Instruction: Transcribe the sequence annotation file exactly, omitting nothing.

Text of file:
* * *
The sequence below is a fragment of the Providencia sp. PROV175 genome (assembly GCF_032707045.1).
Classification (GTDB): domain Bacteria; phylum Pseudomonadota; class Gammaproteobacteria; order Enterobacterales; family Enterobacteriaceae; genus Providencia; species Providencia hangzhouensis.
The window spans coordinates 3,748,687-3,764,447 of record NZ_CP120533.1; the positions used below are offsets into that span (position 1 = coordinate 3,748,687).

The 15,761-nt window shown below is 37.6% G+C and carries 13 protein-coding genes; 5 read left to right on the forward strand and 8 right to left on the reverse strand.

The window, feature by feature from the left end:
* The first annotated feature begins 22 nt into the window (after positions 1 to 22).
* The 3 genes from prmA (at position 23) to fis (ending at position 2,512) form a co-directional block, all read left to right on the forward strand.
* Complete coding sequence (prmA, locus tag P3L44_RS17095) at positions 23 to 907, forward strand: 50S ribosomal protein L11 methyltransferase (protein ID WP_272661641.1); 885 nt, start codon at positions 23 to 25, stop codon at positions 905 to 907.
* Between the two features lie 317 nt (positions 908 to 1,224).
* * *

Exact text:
The sequence below is a fragment of the Providencia sp. PROV175 genome (assembly GCF_032707045.1).
Classification (GTDB): domain Bacteria; phylum Pseudomonadota; class Gammaproteobacteria; order Enterobacterales; family Enterobacteriaceae; genus Providencia; species Providencia hangzhouensis.
The window spans coordinates 3,748,687-3,764,447 of record NZ_CP120533.1; the positions used below are offsets into that span (position 1 = coordinate 3,748,687).

The 15,761-nt window shown below is 37.6% G+C and carries 13 protein-coding genes; 5 read left to right on the forward strand and 8 right to left on the reverse strand.

The window, feature by feature from the left end:
* The first annotated feature begins 22 nt into the window (after positions 1 to 22).
* The 3 genes from prmA (at position 23) to fis (ending at position 2,512) form a co-directional block, all read left to right on the forward strand.
* Complete coding sequence (prmA, locus tag P3L44_RS17095) at positions 23 to 907, forward strand: 50S ribosomal protein L11 methyltransferase (protein ID WP_272661641.1); 885 nt, start codon at positions 23 to 25, stop codon at positions 905 to 907.
* Between the two features lie 317 nt (positions 908 to 1,224).